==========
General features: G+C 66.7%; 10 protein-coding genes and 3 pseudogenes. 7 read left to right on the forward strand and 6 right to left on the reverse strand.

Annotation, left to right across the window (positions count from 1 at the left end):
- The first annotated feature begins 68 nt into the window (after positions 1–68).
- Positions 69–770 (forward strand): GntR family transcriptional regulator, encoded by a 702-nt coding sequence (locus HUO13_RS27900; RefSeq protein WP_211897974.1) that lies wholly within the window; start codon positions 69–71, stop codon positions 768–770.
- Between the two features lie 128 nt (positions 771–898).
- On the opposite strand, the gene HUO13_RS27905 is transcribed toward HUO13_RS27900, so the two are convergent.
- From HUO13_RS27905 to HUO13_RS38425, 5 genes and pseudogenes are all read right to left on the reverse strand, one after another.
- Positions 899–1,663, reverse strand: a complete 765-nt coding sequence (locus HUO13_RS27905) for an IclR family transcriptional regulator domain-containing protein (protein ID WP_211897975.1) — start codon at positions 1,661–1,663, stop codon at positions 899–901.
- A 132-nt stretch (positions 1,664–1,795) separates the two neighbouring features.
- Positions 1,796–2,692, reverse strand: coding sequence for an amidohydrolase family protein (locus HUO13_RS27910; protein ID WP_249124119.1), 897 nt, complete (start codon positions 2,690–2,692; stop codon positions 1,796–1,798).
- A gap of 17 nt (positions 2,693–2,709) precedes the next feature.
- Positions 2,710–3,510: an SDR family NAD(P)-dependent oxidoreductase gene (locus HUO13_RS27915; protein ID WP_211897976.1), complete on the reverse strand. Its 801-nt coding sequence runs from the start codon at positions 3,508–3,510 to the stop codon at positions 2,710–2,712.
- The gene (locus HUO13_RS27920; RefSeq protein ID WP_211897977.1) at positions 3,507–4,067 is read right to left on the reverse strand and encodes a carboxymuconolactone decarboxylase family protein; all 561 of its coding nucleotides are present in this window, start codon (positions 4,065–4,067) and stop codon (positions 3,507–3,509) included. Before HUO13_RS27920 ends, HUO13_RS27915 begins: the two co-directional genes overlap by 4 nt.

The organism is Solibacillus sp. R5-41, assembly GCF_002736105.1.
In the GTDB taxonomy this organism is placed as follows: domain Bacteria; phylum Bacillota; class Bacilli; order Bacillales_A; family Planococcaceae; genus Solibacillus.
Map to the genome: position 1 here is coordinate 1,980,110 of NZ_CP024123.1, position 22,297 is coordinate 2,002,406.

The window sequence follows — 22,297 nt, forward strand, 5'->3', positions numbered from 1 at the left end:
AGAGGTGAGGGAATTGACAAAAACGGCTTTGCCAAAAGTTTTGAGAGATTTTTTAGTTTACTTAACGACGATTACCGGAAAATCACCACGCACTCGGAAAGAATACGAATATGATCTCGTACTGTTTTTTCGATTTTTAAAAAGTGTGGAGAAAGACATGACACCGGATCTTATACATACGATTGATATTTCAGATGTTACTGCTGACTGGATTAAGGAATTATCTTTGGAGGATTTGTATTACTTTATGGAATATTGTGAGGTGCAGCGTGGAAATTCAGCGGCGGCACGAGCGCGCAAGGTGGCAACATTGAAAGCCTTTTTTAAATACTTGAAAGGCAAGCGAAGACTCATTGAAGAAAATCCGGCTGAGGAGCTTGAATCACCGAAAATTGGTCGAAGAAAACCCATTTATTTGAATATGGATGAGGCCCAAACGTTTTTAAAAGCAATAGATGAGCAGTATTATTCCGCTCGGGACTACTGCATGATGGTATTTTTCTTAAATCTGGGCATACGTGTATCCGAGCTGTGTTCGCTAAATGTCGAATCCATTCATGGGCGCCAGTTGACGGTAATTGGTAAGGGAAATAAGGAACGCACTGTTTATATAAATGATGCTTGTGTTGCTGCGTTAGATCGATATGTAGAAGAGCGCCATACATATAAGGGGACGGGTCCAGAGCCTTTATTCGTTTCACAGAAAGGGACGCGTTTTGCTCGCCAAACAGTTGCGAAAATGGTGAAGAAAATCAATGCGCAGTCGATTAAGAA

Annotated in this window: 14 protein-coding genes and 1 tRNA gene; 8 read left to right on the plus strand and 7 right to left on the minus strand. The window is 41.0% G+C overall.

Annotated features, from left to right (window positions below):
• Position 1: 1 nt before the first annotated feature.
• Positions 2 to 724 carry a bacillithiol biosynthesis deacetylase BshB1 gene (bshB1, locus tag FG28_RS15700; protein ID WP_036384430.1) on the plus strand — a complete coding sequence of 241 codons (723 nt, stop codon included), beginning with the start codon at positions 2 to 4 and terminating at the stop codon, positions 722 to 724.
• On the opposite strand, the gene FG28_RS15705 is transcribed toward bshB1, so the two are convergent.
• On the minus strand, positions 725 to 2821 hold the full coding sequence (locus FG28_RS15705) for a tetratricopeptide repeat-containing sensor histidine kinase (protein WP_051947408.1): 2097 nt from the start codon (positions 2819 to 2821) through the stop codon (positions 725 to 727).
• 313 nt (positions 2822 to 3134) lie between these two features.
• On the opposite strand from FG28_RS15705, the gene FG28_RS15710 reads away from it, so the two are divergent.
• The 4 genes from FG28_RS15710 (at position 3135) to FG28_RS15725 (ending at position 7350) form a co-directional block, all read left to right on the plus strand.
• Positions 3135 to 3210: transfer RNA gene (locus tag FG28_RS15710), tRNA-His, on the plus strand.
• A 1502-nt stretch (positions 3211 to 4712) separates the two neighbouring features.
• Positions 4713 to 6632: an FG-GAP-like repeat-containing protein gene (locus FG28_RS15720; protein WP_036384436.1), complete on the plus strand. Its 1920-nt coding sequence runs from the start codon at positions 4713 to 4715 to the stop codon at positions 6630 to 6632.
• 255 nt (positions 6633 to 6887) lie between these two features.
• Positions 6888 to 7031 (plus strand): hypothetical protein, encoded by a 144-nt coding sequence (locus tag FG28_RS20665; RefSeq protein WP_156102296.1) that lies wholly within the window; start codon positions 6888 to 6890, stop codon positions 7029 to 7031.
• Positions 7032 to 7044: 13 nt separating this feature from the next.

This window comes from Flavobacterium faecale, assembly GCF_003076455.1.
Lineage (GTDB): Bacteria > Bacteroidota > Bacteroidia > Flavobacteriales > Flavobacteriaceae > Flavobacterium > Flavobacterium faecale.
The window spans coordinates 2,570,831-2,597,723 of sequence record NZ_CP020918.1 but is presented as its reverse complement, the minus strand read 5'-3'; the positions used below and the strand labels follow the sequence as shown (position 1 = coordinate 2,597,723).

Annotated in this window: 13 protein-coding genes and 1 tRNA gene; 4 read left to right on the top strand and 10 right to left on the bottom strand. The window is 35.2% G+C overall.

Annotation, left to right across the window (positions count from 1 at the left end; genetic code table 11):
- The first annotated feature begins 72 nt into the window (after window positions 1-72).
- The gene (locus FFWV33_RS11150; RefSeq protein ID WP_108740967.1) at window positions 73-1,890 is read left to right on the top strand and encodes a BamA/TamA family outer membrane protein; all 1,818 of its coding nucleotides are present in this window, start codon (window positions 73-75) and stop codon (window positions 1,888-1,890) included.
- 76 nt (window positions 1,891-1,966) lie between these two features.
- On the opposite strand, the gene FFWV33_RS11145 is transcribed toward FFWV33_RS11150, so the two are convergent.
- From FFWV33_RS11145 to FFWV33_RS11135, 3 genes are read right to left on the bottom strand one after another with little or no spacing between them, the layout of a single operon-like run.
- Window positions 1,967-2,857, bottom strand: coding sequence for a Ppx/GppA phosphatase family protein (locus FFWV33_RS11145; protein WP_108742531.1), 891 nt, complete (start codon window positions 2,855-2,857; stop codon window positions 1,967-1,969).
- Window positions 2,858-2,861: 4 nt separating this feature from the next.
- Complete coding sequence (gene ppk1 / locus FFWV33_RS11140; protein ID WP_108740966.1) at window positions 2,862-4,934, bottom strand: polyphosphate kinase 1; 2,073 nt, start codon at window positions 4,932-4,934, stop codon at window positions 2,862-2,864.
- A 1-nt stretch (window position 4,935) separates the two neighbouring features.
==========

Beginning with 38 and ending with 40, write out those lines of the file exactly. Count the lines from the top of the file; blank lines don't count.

Annotation, left to right across the window (positions count from 1 at the left end; genetic code table 11):
- The first annotated feature begins 72 nt into the window (after window positions 1-72).
- The gene (locus FFWV33_RS11150; RefSeq protein ID WP_108740967.1) at window positions 73-1,890 is read left to right on the top strand and encodes a BamA/TamA family outer membrane protein; all 1,818 of its coding nucleotides are present in this window, start codon (window positions 73-75) and stop codon (window positions 1,888-1,890) included.